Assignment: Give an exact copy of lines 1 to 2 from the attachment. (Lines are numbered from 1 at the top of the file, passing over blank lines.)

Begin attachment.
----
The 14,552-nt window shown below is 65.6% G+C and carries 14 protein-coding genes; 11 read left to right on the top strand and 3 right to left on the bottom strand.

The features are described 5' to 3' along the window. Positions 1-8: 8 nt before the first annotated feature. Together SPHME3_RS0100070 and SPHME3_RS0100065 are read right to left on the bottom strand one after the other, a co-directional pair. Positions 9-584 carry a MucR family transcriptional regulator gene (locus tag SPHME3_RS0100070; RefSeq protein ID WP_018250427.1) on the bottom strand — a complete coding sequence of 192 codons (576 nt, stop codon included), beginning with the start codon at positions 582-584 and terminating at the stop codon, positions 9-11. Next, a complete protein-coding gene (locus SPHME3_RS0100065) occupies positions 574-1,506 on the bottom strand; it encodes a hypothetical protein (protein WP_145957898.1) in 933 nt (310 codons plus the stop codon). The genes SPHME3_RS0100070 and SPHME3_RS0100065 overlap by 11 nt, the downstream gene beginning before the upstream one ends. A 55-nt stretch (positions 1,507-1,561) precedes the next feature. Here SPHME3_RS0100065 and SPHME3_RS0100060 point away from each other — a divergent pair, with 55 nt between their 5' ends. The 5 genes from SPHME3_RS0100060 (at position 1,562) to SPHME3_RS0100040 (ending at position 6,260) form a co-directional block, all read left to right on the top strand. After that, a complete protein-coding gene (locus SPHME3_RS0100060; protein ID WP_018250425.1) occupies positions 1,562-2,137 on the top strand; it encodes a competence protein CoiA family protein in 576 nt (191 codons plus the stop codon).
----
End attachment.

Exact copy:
The 14,552-nt window shown below is 65.6% G+C and carries 14 protein-coding genes; 11 read left to right on the top strand and 3 right to left on the bottom strand.

The features are described 5' to 3' along the window. Positions 1-8: 8 nt before the first annotated feature. Together SPHME3_RS0100070 and SPHME3_RS0100065 are read right to left on the bottom strand one after the other, a co-directional pair. Positions 9-584 carry a MucR family transcriptional regulator gene (locus tag SPHME3_RS0100070; RefSeq protein ID WP_018250427.1) on the bottom strand — a complete coding sequence of 192 codons (576 nt, stop codon included), beginning with the start codon at positions 582-584 and terminating at the stop codon, positions 9-11. Next, a complete protein-coding gene (locus SPHME3_RS0100065) occupies positions 574-1,506 on the bottom strand; it encodes a hypothetical protein (protein WP_145957898.1) in 933 nt (310 codons plus the stop codon). The genes SPHME3_RS0100070 and SPHME3_RS0100065 overlap by 11 nt, the downstream gene beginning before the upstream one ends. A 55-nt stretch (positions 1,507-1,561) precedes the next feature. Here SPHME3_RS0100065 and SPHME3_RS0100060 point away from each other — a divergent pair, with 55 nt between their 5' ends. The 5 genes from SPHME3_RS0100060 (at position 1,562) to SPHME3_RS0100040 (ending at position 6,260) form a co-directional block, all read left to right on the top strand. After that, a complete protein-coding gene (locus SPHME3_RS0100060; protein ID WP_018250425.1) occupies positions 1,562-2,137 on the top strand; it encodes a competence protein CoiA family protein in 576 nt (191 codons plus the stop codon).